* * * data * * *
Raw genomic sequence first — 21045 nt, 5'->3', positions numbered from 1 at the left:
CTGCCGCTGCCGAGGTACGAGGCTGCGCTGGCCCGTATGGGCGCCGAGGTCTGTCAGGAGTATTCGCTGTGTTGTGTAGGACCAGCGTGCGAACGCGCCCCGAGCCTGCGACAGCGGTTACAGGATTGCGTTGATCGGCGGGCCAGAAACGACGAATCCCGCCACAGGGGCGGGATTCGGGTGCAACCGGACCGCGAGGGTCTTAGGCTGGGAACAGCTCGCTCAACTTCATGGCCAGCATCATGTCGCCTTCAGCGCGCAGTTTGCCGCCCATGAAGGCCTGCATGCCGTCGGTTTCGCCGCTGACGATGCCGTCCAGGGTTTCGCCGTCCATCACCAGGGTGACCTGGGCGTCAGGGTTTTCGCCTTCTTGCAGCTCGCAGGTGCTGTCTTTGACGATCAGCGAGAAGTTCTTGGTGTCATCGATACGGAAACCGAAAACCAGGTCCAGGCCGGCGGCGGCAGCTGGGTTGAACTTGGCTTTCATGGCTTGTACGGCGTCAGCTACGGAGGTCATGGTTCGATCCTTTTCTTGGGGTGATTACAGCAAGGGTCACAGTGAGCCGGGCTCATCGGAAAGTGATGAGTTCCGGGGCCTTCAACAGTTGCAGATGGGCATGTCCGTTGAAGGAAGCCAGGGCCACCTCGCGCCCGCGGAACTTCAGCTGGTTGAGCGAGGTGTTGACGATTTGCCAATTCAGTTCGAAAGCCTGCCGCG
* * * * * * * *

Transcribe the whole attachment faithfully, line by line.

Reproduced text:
Raw genomic sequence first — 21045 nt, 5'->3', positions numbered from 1 at the left:
CTGCCGCTGCCGAGGTACGAGGCTGCGCTGGCCCGTATGGGCGCCGAGGTCTGTCAGGAGTATTCGCTGTGTTGTGTAGGACCAGCGTGCGAACGCGCCCCGAGCCTGCGACAGCGGTTACAGGATTGCGTTGATCGGCGGGCCAGAAACGACGAATCCCGCCACAGGGGCGGGATTCGGGTGCAACCGGACCGCGAGGGTCTTAGGCTGGGAACAGCTCGCTCAACTTCATGGCCAGCATCATGTCGCCTTCAGCGCGCAGTTTGCCGCCCATGAAGGCCTGCATGCCGTCGGTTTCGCCGCTGACGATGCCGTCCAGGGTTTCGCCGTCCATCACCAGGGTGACCTGGGCGTCAGGGTTTTCGCCTTCTTGCAGCTCGCAGGTGCTGTCTTTGACGATCAGCGAGAAGTTCTTGGTGTCATCGATACGGAAACCGAAAACCAGGTCCAGGCCGGCGGCGGCAGCTGGGTTGAACTTGGCTTTCATGGCTTGTACGGCGTCAGCTACGGAGGTCATGGTTCGATCCTTTTCTTGGGGTGATTACAGCAAGGGTCACAGTGAGCCGGGCTCATCGGAAAGTGATGAGTTCCGGGGCCTTCAACAGTTGCAGATGGGCATGTCCGTTGAAGGAAGCCAGGGCCACCTCGCGCCCGCGGAACTTCAGCTGGTTGAGCGAGGTGTTGACGATTTGCCAATTCAGTTCGAAAGCCTGCCGCG